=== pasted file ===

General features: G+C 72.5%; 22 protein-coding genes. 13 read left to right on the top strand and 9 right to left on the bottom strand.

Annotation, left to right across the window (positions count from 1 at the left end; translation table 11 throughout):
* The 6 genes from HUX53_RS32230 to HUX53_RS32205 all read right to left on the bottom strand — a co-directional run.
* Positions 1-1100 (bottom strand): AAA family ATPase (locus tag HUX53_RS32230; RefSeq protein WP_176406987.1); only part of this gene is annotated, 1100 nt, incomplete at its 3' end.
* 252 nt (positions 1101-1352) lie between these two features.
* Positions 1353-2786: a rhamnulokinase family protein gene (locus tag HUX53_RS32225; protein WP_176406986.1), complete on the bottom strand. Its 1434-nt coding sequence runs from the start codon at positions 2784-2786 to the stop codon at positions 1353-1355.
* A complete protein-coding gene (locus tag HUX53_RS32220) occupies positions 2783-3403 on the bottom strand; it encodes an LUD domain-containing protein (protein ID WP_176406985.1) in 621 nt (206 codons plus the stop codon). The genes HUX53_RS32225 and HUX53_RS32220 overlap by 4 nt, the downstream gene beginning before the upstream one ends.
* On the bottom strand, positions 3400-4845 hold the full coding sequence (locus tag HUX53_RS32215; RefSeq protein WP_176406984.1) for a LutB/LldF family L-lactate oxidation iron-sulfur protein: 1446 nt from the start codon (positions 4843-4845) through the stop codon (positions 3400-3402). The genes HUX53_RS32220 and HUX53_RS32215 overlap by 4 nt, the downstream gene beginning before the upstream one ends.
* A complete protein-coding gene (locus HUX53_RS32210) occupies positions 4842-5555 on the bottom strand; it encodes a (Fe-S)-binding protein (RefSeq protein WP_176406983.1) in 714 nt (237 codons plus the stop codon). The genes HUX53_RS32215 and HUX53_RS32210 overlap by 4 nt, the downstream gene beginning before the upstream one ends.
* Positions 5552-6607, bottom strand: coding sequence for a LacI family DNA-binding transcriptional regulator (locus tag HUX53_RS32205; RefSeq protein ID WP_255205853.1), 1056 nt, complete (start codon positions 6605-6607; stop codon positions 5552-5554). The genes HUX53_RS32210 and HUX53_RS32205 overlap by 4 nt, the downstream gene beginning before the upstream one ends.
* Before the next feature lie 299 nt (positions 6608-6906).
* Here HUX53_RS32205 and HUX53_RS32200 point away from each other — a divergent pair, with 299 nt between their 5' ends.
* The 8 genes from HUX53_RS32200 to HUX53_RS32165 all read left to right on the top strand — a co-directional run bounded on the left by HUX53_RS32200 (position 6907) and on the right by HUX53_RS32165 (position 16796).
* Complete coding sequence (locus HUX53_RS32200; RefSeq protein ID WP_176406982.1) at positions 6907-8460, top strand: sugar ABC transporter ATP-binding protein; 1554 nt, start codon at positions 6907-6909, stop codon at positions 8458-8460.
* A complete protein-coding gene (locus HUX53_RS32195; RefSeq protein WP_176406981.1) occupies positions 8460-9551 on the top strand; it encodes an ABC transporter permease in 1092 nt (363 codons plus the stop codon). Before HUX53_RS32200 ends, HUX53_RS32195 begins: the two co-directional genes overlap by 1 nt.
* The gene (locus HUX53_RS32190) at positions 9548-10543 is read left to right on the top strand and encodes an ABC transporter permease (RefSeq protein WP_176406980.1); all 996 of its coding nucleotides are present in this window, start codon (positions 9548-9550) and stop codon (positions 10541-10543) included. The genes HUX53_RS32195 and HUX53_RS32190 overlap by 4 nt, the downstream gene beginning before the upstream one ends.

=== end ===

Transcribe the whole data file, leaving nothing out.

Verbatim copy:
General features: G+C 72.5%; 22 protein-coding genes. 13 read left to right on the top strand and 9 right to left on the bottom strand.

Annotation, left to right across the window (positions count from 1 at the left end; translation table 11 throughout):
* The 6 genes from HUX53_RS32230 to HUX53_RS32205 all read right to left on the bottom strand — a co-directional run.
* Positions 1-1100 (bottom strand): AAA family ATPase (locus tag HUX53_RS32230; RefSeq protein WP_176406987.1); only part of this gene is annotated, 1100 nt, incomplete at its 3' end.
* 252 nt (positions 1101-1352) lie between these two features.
* Positions 1353-2786: a rhamnulokinase family protein gene (locus tag HUX53_RS32225; protein WP_176406986.1), complete on the bottom strand. Its 1434-nt coding sequence runs from the start codon at positions 2784-2786 to the stop codon at positions 1353-1355.
* A complete protein-coding gene (locus tag HUX53_RS32220) occupies positions 2783-3403 on the bottom strand; it encodes an LUD domain-containing protein (protein ID WP_176406985.1) in 621 nt (206 codons plus the stop codon). The genes HUX53_RS32225 and HUX53_RS32220 overlap by 4 nt, the downstream gene beginning before the upstream one ends.
* On the bottom strand, positions 3400-4845 hold the full coding sequence (locus tag HUX53_RS32215; RefSeq protein WP_176406984.1) for a LutB/LldF family L-lactate oxidation iron-sulfur protein: 1446 nt from the start codon (positions 4843-4845) through the stop codon (positions 3400-3402). The genes HUX53_RS32220 and HUX53_RS32215 overlap by 4 nt, the downstream gene beginning before the upstream one ends.
* A complete protein-coding gene (locus HUX53_RS32210) occupies positions 4842-5555 on the bottom strand; it encodes a (Fe-S)-binding protein (RefSeq protein WP_176406983.1) in 714 nt (237 codons plus the stop codon). The genes HUX53_RS32215 and HUX53_RS32210 overlap by 4 nt, the downstream gene beginning before the upstream one ends.
* Positions 5552-6607, bottom strand: coding sequence for a LacI family DNA-binding transcriptional regulator (locus tag HUX53_RS32205; RefSeq protein ID WP_255205853.1), 1056 nt, complete (start codon positions 6605-6607; stop codon positions 5552-5554). The genes HUX53_RS32210 and HUX53_RS32205 overlap by 4 nt, the downstream gene beginning before the upstream one ends.
* Before the next feature lie 299 nt (positions 6608-6906).
* Here HUX53_RS32205 and HUX53_RS32200 point away from each other — a divergent pair, with 299 nt between their 5' ends.
* The 8 genes from HUX53_RS32200 to HUX53_RS32165 all read left to right on the top strand — a co-directional run bounded on the left by HUX53_RS32200 (position 6907) and on the right by HUX53_RS32165 (position 16796).
* Complete coding sequence (locus HUX53_RS32200; RefSeq protein ID WP_176406982.1) at positions 6907-8460, top strand: sugar ABC transporter ATP-binding protein; 1554 nt, start codon at positions 6907-6909, stop codon at positions 8458-8460.
* A complete protein-coding gene (locus HUX53_RS32195; RefSeq protein WP_176406981.1) occupies positions 8460-9551 on the top strand; it encodes an ABC transporter permease in 1092 nt (363 codons plus the stop codon). Before HUX53_RS32200 ends, HUX53_RS32195 begins: the two co-directional genes overlap by 1 nt.
* The gene (locus HUX53_RS32190) at positions 9548-10543 is read left to right on the top strand and encodes an ABC transporter permease (RefSeq protein WP_176406980.1); all 996 of its coding nucleotides are present in this window, start codon (positions 9548-9550) and stop codon (positions 10541-10543) included. The genes HUX53_RS32195 and HUX53_RS32190 overlap by 4 nt, the downstream gene beginning before the upstream one ends.